4. Details of any evidence, dates, and/or other witnesses to the misconduct, if applicable. A disclosure may be made anonymously however anonymity may limit the effectiveness of investigation.

Disclosure is made to the Managing Director/CEO, unless they are the subject of the disclosure, whereupon disclosure is made to the Board Chair. If both are subject of the disclosure then the disclosure is made to any other member of the Executive or Board of the Whistleblower’s choosing. The person receiving the report is responsible for initial actions in accordance with this Policy.

In exceptional circumstances the Whistleblower may believe that their disclosure ought to be made to a party external to the organisation. Should the Whistleblower believe such circumstances exist it is recommended that the Whistleblower first seek independent legal advice.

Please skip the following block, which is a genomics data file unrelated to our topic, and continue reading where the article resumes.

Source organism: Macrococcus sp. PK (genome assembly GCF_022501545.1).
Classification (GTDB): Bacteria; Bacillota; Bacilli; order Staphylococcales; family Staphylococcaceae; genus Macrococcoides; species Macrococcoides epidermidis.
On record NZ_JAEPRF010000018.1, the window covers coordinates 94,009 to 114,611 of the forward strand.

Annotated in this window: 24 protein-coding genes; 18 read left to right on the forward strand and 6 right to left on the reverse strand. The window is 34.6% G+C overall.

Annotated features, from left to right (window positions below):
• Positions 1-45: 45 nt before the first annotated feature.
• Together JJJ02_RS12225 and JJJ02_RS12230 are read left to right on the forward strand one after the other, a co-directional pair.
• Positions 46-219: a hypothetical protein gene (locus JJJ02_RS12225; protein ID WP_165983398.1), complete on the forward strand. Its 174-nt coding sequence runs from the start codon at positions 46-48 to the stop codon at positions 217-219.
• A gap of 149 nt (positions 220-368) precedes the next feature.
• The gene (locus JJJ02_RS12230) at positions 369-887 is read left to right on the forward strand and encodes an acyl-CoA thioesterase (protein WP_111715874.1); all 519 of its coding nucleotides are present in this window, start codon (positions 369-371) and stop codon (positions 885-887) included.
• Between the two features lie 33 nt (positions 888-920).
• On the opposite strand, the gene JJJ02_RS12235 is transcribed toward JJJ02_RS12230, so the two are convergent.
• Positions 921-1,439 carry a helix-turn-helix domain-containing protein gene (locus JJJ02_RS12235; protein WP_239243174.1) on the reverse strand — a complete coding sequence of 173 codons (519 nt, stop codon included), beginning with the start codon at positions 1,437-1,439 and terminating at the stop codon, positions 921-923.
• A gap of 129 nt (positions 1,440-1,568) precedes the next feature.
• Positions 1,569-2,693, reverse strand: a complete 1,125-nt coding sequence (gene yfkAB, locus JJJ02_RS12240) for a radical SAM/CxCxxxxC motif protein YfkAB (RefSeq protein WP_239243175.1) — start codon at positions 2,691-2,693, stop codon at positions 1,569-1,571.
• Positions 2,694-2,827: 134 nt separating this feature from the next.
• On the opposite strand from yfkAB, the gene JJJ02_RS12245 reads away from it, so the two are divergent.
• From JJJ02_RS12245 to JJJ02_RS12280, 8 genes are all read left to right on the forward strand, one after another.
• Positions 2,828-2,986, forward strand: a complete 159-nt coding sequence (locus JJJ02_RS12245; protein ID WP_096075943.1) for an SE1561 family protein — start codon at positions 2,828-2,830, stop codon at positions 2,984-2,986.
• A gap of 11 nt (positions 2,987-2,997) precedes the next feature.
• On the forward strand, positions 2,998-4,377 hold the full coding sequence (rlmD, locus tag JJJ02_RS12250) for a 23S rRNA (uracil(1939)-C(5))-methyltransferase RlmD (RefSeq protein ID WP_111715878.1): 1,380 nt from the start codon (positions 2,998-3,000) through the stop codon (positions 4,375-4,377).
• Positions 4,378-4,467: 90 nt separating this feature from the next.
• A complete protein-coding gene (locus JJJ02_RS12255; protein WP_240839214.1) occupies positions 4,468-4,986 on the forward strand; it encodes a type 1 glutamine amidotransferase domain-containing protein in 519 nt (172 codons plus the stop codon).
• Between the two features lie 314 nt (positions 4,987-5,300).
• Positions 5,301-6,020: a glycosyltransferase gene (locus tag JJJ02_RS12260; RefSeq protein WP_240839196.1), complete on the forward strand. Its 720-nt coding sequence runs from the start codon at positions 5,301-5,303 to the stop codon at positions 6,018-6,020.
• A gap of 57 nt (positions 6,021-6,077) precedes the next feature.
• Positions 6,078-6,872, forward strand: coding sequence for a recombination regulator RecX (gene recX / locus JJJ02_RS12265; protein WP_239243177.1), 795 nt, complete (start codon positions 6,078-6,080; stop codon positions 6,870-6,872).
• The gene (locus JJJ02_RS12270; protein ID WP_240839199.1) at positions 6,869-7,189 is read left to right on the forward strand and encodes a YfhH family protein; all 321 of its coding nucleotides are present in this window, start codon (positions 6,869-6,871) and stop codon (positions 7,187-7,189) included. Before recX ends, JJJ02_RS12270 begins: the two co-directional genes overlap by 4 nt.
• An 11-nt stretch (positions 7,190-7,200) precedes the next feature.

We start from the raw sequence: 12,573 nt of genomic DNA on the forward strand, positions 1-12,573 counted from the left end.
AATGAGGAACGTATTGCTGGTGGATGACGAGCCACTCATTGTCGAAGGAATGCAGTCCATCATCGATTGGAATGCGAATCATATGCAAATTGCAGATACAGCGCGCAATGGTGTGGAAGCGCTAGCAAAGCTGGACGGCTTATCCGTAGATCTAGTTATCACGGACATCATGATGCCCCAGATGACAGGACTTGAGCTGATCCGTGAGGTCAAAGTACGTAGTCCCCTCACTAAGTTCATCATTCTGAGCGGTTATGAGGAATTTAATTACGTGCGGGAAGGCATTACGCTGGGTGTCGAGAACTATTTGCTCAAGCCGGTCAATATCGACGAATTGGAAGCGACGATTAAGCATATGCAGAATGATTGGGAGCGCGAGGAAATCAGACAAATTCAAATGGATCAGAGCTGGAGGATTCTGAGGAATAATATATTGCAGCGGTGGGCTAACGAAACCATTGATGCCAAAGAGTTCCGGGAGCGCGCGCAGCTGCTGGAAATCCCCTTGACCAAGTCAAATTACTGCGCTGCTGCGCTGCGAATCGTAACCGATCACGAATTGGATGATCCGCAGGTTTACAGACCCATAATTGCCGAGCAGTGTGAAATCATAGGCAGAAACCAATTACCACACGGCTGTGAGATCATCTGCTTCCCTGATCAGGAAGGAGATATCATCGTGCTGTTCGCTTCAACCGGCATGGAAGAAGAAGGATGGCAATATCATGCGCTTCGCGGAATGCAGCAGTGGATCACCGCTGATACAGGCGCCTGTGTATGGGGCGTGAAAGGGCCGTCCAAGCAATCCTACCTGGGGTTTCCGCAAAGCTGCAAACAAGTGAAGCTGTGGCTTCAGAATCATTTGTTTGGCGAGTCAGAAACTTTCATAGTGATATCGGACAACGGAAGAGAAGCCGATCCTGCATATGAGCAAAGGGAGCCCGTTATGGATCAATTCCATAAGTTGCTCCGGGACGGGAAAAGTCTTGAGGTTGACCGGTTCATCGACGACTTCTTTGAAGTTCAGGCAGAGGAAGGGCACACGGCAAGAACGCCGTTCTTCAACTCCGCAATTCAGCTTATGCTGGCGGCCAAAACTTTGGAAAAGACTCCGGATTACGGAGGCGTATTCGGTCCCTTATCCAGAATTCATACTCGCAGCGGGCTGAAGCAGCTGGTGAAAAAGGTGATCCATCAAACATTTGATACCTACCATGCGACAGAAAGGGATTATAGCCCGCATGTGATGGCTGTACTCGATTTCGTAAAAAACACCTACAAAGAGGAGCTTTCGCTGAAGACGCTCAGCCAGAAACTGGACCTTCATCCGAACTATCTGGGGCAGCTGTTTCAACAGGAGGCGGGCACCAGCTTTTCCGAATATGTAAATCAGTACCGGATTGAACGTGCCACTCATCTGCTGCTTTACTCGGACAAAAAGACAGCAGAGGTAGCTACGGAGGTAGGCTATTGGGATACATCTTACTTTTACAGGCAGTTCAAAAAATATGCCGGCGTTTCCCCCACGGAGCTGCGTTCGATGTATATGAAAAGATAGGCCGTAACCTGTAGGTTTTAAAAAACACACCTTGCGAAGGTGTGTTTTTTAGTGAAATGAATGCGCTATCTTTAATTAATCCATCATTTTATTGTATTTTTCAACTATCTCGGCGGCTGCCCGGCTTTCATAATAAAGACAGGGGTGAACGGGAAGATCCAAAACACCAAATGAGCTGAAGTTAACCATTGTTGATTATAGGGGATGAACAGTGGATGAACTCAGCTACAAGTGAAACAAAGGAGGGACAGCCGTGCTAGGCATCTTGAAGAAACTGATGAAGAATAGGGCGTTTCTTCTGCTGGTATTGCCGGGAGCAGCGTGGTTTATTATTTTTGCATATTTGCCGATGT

Protection Afforded to the Whistleblower

The Whistleblower making a disclosure in good faith in accordance with the above will be afforded Whistleblower Protection. Protection under this Policy will not be applicable for other disclosures (although other protections may be available under applicable Policy and laws).

CBF will take reasonable steps to protect the Whistleblower from reprisal. This includes keeping the name of the Whistleblower confidential, to the extent possible. The identity of the Whistleblower will however be made known to Board and/or management who need the information to act on the disclosure, including (but not limited to) commissioning any investigation; to CBF legal counsel; to those whom the law requires it be made known, such as the Police; and to anyone else that the Whistleblower gives permission for their identity to be made known to.